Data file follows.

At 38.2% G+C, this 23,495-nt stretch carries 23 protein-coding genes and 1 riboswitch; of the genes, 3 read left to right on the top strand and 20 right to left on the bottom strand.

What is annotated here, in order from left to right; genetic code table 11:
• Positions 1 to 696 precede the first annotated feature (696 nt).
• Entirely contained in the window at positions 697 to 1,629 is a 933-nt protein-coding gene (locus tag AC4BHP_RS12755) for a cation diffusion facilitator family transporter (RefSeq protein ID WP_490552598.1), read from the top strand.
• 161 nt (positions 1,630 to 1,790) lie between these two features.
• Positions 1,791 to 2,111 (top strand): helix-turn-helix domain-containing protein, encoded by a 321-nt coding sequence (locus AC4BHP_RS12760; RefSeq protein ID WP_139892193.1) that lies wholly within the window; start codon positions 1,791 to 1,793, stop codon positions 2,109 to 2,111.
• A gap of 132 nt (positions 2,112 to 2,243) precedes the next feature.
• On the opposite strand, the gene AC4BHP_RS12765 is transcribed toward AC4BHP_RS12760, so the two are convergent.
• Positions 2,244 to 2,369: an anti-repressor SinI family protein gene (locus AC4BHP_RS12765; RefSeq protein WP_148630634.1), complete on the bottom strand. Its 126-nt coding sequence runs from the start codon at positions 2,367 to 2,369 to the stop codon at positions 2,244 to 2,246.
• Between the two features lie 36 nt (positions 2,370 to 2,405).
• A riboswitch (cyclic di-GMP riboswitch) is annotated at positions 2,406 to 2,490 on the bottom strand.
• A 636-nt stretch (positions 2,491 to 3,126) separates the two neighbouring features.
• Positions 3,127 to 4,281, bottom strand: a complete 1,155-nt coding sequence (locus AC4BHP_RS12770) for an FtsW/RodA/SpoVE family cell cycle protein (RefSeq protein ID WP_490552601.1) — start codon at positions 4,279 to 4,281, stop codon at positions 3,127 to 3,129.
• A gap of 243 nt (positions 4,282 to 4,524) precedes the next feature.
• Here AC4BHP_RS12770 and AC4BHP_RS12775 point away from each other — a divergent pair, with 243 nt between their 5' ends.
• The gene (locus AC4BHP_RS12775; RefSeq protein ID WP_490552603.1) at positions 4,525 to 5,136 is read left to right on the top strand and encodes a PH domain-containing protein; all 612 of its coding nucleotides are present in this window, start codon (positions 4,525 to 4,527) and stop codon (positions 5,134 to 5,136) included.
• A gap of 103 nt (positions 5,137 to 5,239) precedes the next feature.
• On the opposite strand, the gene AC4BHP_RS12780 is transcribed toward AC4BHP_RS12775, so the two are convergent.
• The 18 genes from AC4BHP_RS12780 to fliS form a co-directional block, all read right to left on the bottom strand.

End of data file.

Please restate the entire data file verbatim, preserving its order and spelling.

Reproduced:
At 38.2% G+C, this 23,495-nt stretch carries 23 protein-coding genes and 1 riboswitch; of the genes, 3 read left to right on the top strand and 20 right to left on the bottom strand.

What is annotated here, in order from left to right; genetic code table 11:
• Positions 1 to 696 precede the first annotated feature (696 nt).
• Entirely contained in the window at positions 697 to 1,629 is a 933-nt protein-coding gene (locus tag AC4BHP_RS12755) for a cation diffusion facilitator family transporter (RefSeq protein ID WP_490552598.1), read from the top strand.
• 161 nt (positions 1,630 to 1,790) lie between these two features.
• Positions 1,791 to 2,111 (top strand): helix-turn-helix domain-containing protein, encoded by a 321-nt coding sequence (locus AC4BHP_RS12760; RefSeq protein ID WP_139892193.1) that lies wholly within the window; start codon positions 1,791 to 1,793, stop codon positions 2,109 to 2,111.
• A gap of 132 nt (positions 2,112 to 2,243) precedes the next feature.
• On the opposite strand, the gene AC4BHP_RS12765 is transcribed toward AC4BHP_RS12760, so the two are convergent.
• Positions 2,244 to 2,369: an anti-repressor SinI family protein gene (locus AC4BHP_RS12765; RefSeq protein WP_148630634.1), complete on the bottom strand. Its 126-nt coding sequence runs from the start codon at positions 2,367 to 2,369 to the stop codon at positions 2,244 to 2,246.
• Between the two features lie 36 nt (positions 2,370 to 2,405).
• A riboswitch (cyclic di-GMP riboswitch) is annotated at positions 2,406 to 2,490 on the bottom strand.
• A 636-nt stretch (positions 2,491 to 3,126) separates the two neighbouring features.
• Positions 3,127 to 4,281, bottom strand: a complete 1,155-nt coding sequence (locus AC4BHP_RS12770) for an FtsW/RodA/SpoVE family cell cycle protein (RefSeq protein ID WP_490552601.1) — start codon at positions 4,279 to 4,281, stop codon at positions 3,127 to 3,129.
• A gap of 243 nt (positions 4,282 to 4,524) precedes the next feature.
• Here AC4BHP_RS12770 and AC4BHP_RS12775 point away from each other — a divergent pair, with 243 nt between their 5' ends.
• The gene (locus AC4BHP_RS12775; RefSeq protein ID WP_490552603.1) at positions 4,525 to 5,136 is read left to right on the top strand and encodes a PH domain-containing protein; all 612 of its coding nucleotides are present in this window, start codon (positions 4,525 to 4,527) and stop codon (positions 5,134 to 5,136) included.
• A gap of 103 nt (positions 5,137 to 5,239) precedes the next feature.
• On the opposite strand, the gene AC4BHP_RS12780 is transcribed toward AC4BHP_RS12775, so the two are convergent.
• The 18 genes from AC4BHP_RS12780 to fliS form a co-directional block, all read right to left on the bottom strand.